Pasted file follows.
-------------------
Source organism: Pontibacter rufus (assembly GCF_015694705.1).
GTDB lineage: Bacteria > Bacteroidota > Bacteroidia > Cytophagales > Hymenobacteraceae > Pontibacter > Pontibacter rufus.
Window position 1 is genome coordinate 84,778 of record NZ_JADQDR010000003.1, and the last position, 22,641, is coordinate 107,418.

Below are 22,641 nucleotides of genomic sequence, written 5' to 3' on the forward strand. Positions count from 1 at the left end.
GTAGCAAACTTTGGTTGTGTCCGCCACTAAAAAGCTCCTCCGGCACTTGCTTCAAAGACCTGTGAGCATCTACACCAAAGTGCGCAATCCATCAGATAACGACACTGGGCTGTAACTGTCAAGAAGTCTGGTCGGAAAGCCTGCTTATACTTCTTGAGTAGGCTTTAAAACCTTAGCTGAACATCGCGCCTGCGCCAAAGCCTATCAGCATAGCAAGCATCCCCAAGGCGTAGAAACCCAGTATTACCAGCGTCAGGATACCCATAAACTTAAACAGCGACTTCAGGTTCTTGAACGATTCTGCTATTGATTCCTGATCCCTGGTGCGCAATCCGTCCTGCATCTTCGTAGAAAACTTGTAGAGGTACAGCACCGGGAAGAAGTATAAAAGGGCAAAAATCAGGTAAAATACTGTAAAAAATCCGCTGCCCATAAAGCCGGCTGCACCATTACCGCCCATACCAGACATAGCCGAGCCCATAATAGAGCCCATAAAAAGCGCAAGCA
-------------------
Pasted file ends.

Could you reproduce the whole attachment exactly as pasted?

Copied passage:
Source organism: Pontibacter rufus (assembly GCF_015694705.1).
GTDB lineage: Bacteria > Bacteroidota > Bacteroidia > Cytophagales > Hymenobacteraceae > Pontibacter > Pontibacter rufus.
Window position 1 is genome coordinate 84,778 of record NZ_JADQDR010000003.1, and the last position, 22,641, is coordinate 107,418.

Below are 22,641 nucleotides of genomic sequence, written 5' to 3' on the forward strand. Positions count from 1 at the left end.
GTAGCAAACTTTGGTTGTGTCCGCCACTAAAAAGCTCCTCCGGCACTTGCTTCAAAGACCTGTGAGCATCTACACCAAAGTGCGCAATCCATCAGATAACGACACTGGGCTGTAACTGTCAAGAAGTCTGGTCGGAAAGCCTGCTTATACTTCTTGAGTAGGCTTTAAAACCTTAGCTGAACATCGCGCCTGCGCCAAAGCCTATCAGCATAGCAAGCATCCCCAAGGCGTAGAAACCCAGTATTACCAGCGTCAGGATACCCATAAACTTAAACAGCGACTTCAGGTTCTTGAACGATTCTGCTATTGATTCCTGATCCCTGGTGCGCAATCCGTCCTGCATCTTCGTAGAAAACTTGTAGAGGTACAGCACCGGGAAGAAGTATAAAAGGGCAAAAATCAGGTAAAATACTGTAAAAAATCCGCTGCCCATAAAGCCGGCTGCACCATTACCGCCCATACCAGACATAGCCGAGCCCATAATAGAGCCCATAAAAAGCGCAAGCA